Nu-acoustic heroes find another gear
In many ways, it’s a wonder that these guys are still here at all. The unrelenting onslaught of follicly-enhanced lunk-rockers from Scandanavia, Detroit and New Zealand should have really left the corpse of Turin Brakes twitching under a pile of amps and sweat stained flying V’s by now. But, unlike many of their turtle-neck sweater-wearing new acoustic movement contemporaries, the duo have returned to spread themselves a little more evenly across the musical cosmos.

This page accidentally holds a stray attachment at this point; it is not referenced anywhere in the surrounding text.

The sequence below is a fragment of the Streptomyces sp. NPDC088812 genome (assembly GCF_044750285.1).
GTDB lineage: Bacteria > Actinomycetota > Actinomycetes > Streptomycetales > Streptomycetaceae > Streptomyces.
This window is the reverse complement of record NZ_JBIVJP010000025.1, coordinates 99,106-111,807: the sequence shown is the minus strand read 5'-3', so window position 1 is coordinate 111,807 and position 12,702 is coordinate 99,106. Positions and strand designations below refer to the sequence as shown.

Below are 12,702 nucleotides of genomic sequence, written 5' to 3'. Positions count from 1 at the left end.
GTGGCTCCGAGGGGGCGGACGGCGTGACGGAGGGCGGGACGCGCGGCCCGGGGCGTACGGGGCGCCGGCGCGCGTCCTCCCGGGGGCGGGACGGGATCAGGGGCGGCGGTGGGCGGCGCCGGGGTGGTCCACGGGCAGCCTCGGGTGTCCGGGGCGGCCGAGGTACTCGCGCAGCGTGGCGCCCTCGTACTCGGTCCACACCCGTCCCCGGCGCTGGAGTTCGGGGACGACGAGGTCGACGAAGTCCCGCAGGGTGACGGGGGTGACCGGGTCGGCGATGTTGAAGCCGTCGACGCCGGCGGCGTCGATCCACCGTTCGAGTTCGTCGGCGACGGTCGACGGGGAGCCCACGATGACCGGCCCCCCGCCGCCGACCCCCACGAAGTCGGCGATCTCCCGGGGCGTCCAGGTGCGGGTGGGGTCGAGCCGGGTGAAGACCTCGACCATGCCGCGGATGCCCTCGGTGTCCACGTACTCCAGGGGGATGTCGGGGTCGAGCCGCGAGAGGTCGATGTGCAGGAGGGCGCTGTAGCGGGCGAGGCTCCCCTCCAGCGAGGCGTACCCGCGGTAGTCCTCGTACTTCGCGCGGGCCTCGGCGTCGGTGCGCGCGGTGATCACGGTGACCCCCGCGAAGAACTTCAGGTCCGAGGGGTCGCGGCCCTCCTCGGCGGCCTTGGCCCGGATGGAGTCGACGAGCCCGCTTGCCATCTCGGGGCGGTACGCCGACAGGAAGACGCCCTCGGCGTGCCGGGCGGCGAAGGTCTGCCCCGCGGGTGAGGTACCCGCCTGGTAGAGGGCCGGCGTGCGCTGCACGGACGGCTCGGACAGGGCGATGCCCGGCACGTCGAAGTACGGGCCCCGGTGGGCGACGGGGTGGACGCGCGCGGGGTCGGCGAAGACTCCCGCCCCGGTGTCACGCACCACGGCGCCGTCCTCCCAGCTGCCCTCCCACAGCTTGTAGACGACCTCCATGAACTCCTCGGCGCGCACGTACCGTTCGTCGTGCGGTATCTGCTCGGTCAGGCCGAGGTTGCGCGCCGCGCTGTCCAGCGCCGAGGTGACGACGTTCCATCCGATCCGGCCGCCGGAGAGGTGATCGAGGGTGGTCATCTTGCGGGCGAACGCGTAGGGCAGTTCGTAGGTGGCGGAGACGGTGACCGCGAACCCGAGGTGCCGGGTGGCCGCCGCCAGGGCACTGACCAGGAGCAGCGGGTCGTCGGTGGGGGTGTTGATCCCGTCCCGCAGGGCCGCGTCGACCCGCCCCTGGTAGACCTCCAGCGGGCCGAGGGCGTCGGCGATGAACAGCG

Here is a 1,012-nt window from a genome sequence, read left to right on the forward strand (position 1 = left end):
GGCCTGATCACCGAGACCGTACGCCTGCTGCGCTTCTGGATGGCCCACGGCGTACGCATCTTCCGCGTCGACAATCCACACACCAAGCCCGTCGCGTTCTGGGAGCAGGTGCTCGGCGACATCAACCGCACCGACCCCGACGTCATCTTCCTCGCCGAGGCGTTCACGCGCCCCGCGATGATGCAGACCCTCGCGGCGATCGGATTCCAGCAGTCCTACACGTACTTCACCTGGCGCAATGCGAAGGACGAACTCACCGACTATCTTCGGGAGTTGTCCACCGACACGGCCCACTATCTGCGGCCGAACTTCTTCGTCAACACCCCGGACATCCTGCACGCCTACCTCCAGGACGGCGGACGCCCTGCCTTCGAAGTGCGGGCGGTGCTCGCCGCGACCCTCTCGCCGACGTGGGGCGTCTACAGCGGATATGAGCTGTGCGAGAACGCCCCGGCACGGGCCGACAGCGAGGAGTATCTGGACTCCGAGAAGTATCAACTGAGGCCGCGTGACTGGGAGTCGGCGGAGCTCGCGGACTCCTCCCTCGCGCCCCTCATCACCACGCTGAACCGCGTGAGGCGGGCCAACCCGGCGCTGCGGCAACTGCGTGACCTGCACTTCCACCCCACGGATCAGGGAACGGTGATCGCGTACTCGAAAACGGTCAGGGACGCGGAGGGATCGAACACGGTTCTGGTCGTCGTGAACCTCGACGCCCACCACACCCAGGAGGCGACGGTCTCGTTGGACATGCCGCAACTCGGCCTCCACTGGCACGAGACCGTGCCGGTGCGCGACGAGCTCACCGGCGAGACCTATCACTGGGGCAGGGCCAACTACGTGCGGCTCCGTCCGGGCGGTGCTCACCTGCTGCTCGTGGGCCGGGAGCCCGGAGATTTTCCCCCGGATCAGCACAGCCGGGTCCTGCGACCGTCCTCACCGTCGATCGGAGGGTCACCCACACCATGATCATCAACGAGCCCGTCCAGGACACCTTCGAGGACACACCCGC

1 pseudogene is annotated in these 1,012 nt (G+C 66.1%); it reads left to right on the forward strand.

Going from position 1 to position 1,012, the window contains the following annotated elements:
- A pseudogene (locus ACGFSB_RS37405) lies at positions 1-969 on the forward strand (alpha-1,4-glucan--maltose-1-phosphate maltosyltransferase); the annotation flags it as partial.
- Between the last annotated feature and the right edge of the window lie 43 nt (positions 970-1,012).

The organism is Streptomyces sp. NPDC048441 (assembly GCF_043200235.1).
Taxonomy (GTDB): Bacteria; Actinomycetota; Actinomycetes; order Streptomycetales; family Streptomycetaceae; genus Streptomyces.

As far as new directions go, this is hardly a radical overhaul. Olly Knights and Gale Paridjanian are still the kind of dream son-in-laws they always were; softly spoken, polite, unnecessarily apologetic and about as rock ‘n’ roll as Coldplay having a quick game of dominoes. If ‘Stone Thrown’ is any indication, the debt they owe to grizzly folk-rocker Neil Young remains outstanding, but it’s the unnerving spaced-out folk and the quiet/loud dynamics of moments like ‘Little Brother’ that truly mark the point at which the previously muted strummers expand out of the acoustic straight jacket into something that’s much less clearly defined. From now on, if anyone asks you what the Turin Brakes are like, just reply with glazed eyes – they sound like the ether. Maaaan.